|ack in the 1980s, Philip Zimmermann was a peace activist who was even thrown in jail with the likes of Martin Sheen and Carl Sagan during a nuclear disarmament protest. It was in that Cold War political context that Zimmermann, an unassuming software engineer from Boulder, Colo., came up with the idea that later became PGP (Pretty Good Privacy) e-mail encryption software.
"The peace movement in the mid-'80s was in an adversarial relationship with the White House, and I felt grassroots political organizations needed a way to protect their data," Zimmermann said, sitting barefoot in jeans and a Hawaiian shirt at his San Francisco Bay area home.
What started as a human rights project,Zimmermann also wanted to give people in other countries protection from oppressive governments,became a technology with lasting impact worldwide. Ten years after its release as freeware, PGP remains a popular means of achieving privacy on the Internet.
"He's the unlikeliest hero I've ever met," said John Perry Barlow, co-founder and vice chairman of the Electronic Frontier Foundation, a San Francisco-based civil liberties organization. "He doesn't fit the profile. He's mild, unassuming, quiet, and he did something at the time that was immensely heroic and had far-reaching effects."
Despite a federal government that was cracking down on regulations against the export of strong cryptography and threatening him with indictment, Zimmermann persevered, driven by a belief "that people have a right to privacy and freedom of expression," Barlow said.
PGP became an international standard for cryptography used by businesses and "millions of grateful individuals," he said.
Before PGP, cryptography was primarily the government's domain, said Zimmermann colleague Patrick Ball, deputy director of science and human rights programs at the American Association for the Advancement of Science (AAAS), based in Washington.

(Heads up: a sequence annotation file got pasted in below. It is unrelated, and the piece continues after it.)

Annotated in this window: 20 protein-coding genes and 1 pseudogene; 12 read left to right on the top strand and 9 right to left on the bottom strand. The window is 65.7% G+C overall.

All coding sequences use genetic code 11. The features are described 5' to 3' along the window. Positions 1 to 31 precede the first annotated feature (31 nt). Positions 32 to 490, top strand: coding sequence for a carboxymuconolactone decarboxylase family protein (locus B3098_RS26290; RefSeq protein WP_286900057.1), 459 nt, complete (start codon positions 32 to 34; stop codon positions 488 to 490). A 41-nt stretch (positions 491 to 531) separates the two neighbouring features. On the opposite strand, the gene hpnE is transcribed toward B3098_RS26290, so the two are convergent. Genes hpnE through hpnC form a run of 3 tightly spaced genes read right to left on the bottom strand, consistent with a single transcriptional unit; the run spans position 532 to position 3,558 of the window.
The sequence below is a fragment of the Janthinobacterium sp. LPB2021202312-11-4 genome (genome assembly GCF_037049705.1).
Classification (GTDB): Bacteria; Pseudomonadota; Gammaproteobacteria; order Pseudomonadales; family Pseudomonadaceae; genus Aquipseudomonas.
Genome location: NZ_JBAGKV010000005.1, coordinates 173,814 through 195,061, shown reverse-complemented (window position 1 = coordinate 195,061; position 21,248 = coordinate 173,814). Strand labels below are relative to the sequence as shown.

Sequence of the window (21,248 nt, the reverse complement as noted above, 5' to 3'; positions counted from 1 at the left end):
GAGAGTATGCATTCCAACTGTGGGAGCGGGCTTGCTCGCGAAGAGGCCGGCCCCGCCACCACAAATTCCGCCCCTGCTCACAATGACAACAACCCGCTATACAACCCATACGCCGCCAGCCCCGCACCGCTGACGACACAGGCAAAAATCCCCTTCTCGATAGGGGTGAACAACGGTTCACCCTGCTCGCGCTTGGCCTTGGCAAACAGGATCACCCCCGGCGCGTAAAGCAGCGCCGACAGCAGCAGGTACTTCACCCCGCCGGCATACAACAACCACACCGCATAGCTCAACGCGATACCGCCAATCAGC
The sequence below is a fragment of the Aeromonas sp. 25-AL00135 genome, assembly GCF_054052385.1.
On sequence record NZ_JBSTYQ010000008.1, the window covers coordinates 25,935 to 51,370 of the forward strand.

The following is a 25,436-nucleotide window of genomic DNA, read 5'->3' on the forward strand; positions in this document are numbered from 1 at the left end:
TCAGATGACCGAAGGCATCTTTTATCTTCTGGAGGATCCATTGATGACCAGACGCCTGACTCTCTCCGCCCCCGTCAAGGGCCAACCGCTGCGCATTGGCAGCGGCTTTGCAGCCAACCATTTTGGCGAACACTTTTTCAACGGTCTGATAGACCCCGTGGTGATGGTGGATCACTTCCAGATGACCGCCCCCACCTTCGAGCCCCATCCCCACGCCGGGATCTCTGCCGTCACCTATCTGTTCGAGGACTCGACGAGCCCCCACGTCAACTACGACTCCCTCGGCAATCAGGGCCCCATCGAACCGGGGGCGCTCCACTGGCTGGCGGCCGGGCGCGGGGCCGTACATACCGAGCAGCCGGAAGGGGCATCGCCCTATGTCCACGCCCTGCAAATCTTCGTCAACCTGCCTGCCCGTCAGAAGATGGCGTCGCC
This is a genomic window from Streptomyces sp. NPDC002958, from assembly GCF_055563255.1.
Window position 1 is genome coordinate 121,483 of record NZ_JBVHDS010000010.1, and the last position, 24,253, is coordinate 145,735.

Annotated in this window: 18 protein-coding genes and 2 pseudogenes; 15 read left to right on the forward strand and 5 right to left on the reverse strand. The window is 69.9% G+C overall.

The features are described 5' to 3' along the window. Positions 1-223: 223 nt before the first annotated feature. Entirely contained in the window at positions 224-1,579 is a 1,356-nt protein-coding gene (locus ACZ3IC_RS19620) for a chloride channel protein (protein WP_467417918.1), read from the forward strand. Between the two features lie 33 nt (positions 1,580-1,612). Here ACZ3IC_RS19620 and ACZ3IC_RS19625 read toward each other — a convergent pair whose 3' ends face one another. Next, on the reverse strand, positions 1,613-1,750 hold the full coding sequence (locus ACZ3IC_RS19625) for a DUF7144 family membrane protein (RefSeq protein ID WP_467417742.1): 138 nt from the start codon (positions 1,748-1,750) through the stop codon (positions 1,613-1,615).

"Privacy was not available to anybody but the government. Phil fundamentally changed that equation by building PGP and putting it out there," Ball said. "Phil made strong cryptography available to pretty much anyone who cared to learn how to use it."
Zimmermann is "a classic computer guy, a nerd," Barlow said. But "he's a very thoughtful nerd. He's a nerd with a social conscience."
PGP was a way to preserve some of the privacy and civil liberties people enjoyed before the advent of the digital age, said Zimmermann.
"Technology is making surveillance easier. It's making it easier to intercept e-mail and phone calls and all matter of electronic communication," he said. "One countermeasure is to apply cryptography. It doesn't solve the whole problem, but it solves the parts of the problem I knew how to solve."
Zimmermann, 47, grew up in Florida, an only child in a blue-collar family. His father drove a cement truck and his mother was a homemaker. A self-proclaimed science-fiction addict, Zimmermann got a job at a bookstore in the 10th grade and was paid partly in used books, mostly sci-fi.
Intent on becoming an astronomer, Zimmermann started as a physics major at Florida Atlantic University in Boca Raton. Then he discovered computers. Mesmerized by something that was "kind of cool and mysterious," he switched majors to computer science.
Zimmermann was working as a software engineer and was married with two kids when he and his wife joined the peace movement. Being a peace activist was nearly a full-time job for Zimmermann, who taught classes in military policy, trained lobbyists and participated in the Nuclear Weapons Freeze Campaign. While protesting nuclear weapons testing at the Nevada Test Site, he was arrested twice, along with public figures such as Sagan, Sheen and Daniel Ellsberg, of Pentagon Papers fame.
"Every time I see Martin Sheen on 'West Wing,' I remember being in the slammer with him," Zimmermann said with a laugh. "We were only in it for a day. They let us out because there were so many of us."
But the experience influenced his creation of PGP. "This gave me my perspective that it is sometimes better to take direct action to change unjust laws, which helped guide me in developing PGP," he said.
When starting his research on cryptography, Zimmermann found few papers published on the subject. The reason: the National Security Agency had a near monopoly on the technology, he said. He developed components for PGP through the late 1980s, and in 1991 released the software as freeware, propelling its adoption.